The five key events we at GlobalData had identified to watch for during the novel coronavirus outbreak occurred in the last two weeks.

We will analyse the development of the five key events and provide insight into what should be expected in the coming weeks.

Key event 1: The World Health Organization (WHO) declared the 2019-nCoV a Public Health Emergency of International Concern. This declaration was made at the second meeting of the emergency committee after the first meeting resulted in a wait-and-see approach. The decision was driven by a continued increase in confirmed cases and new countries reporting cases. The WHO aims to mobilize international response to prevent further spread of the disease and to support China in its fight against the virus. Both the WHO and the Centers for Disease Control and Prevention (CDC) have offered to send in specialized infectious disease experts to aid China and also to learn from China, but it is puzzling why China still has not formally invited them. Better international collaboration could help to improve our understanding of important characteristics of the virus, such as its mortality rate, infectiousness, rate of undetected cases, and any long-term health consequences of infected individuals. Gaining more knowledge of the disease should be a priority in the following weeks.

Key event 2: Person-to-person transmission has occurred in several countries, such as the US, Vietnam, and the Philippines. However, the rate of these transmissions is extremely low and limited to close contacts such as family members of those with travel history to Wuhan. Currently, over 99% of confirmed cases are still found within China, but this can change very fast. Most countries are using airport temperature scans to screen arriving passengers, aside from those evacuated directly from the Wuhan area who are sent to quarantine centres. However, the temperature scanning method proved to be only around 5% effective in finding influenza cases according to a study conducted in Auckland, Australia by Hale and colleagues published in Emerging Infectious Diseases. With recent findings that individuals may transmit the virus even while they are asymptomatic, the rest of the world needs to find additional ways to contain travel-related cases. Very drastic measures have already taken place, such as a temporary ban on the entry of foreigners into the US from China. We will be monitoring how well the rest of the world controls travel-case introductions.

Key events 3 and 4: Quarantine has expanded throughout China. As many workers are returning to work this week, community quarantine has tightened. In some locations, families have to register a single person who will be allowed to go outside the home to purchase necessities with a pass. Even with such severe travel restrictions, case count in China has increased at an astonishing speed, from just 600 cases on January 23 to 37,251 total confirmed cases on February 9, 6,400% growth over the last 17 days, an average daily increase of nearly 400%.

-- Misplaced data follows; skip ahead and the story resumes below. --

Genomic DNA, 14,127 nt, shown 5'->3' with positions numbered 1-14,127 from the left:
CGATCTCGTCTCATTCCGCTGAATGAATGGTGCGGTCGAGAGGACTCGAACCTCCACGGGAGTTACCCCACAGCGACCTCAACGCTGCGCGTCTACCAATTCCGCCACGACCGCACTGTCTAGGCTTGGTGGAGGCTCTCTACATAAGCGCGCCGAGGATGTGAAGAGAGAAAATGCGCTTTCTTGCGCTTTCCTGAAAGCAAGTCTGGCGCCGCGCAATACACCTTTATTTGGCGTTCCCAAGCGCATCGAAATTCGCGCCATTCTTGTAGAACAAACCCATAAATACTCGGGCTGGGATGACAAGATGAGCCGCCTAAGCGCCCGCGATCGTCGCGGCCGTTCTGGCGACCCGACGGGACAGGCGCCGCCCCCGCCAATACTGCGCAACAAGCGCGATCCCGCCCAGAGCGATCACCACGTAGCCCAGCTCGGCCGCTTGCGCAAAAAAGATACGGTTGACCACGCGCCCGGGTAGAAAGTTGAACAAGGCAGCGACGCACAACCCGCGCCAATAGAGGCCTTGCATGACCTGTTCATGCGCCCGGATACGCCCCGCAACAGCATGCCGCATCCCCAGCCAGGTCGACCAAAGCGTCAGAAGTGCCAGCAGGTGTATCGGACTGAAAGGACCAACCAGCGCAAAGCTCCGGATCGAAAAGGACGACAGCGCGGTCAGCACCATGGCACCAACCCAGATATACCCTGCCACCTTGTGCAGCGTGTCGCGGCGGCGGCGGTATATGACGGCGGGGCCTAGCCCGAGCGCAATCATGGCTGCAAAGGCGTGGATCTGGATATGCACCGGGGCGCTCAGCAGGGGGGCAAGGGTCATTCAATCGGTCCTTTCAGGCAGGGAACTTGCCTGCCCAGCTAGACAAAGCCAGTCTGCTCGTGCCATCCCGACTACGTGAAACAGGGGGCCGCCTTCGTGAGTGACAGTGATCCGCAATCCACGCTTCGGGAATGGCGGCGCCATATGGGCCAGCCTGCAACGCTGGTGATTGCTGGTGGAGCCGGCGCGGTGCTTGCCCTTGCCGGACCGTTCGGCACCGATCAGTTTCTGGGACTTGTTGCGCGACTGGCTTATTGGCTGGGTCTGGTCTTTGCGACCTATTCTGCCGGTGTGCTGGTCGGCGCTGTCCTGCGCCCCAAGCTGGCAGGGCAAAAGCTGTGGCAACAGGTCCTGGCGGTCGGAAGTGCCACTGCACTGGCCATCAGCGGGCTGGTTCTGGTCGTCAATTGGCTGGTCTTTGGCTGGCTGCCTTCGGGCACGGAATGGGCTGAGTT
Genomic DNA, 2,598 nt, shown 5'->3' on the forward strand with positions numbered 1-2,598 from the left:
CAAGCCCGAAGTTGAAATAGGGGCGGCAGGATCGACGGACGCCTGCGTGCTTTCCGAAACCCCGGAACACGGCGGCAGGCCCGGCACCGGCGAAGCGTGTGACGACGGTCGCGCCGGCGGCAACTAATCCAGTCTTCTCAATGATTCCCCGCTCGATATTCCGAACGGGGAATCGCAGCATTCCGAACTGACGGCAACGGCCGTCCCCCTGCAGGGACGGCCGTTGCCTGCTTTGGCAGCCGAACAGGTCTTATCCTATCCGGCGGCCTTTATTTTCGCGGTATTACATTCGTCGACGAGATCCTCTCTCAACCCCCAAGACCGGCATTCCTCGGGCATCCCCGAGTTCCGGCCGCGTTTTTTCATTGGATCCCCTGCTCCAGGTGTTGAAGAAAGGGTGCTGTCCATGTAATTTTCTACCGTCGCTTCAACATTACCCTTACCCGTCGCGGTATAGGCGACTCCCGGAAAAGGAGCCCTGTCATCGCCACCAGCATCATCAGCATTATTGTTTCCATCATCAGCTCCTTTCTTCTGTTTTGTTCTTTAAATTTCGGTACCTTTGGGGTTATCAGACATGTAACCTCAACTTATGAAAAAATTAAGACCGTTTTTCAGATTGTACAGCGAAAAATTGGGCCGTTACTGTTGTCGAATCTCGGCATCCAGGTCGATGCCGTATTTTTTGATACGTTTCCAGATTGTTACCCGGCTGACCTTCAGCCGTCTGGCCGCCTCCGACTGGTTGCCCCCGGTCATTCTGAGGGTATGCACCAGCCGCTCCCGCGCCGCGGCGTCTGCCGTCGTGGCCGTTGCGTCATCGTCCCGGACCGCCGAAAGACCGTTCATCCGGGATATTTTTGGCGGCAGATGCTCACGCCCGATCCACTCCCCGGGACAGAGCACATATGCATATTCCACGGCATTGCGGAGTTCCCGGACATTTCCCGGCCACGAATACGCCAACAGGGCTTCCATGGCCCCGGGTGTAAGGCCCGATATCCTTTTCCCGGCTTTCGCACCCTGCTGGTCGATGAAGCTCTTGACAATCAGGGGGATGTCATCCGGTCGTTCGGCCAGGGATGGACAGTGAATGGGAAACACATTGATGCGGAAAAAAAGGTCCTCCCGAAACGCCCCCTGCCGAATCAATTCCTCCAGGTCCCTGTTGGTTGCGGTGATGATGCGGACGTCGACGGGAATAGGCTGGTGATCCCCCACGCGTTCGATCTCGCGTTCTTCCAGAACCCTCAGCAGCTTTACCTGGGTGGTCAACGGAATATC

In addition, new data on patient characteristics of the 41 patients admitted to hospitals in Wuhan showed that the first confirmed case illness onset happened as early as December 1, which pushes the start of the timeline back by a month. We will need to keep an eye on how the epidemic curve progresses in China in the next few weeks. The case count in outbreaks typically follows a bell-shaped curve. An end of the outbreak will be likely if we start seeing the back end of the bell curve developing when new case counts start to decrease.

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The graph shows that while the total case count is climbing quickly, the number of new cases from the last week do signal a small decrease, but only time will be able to confirm whether this is truly a downturn of new infections. Another aspect to the increase in case count is that we have not seen an official report of case count among medical workers, especially death counts among medical workers. By January 25, over 1,200 medical workers from all over China were sent to Hubei Province to relieve the overworked local medical teams. Knowing case count among medical workers will both inform the disease’s virulence and will also be a measure of how well China is coping with the demand put on its healthcare system and how transparent its information-sharing practices are.

Key event 5: Vaccine and drug development have moved faster than anticipated. A number of companies, ranging from small biotechs with no marketed products such as Moderna, Inovio, and Novavax, to larger players with notable infectious disease experience, such as Gilead and Johnson & Johnson, have thrown their hats into the ring to develop an agent to address the ongoing Wuhan coronavirus outbreak. While these agents are quite early in development, the breadth of the avenues of attack to curtail this outbreak is remarkable and outstrips initial efforts we’ve seen for pathogens such as Zika and the now vaccine-addressable Ebola virus.

The epidemiological events related to the 2019-nCoV are evolving fast but we are also learning significantly more about the new virus every day. Now it comes down to a race between how fast the virus can spread and how fast we can control it.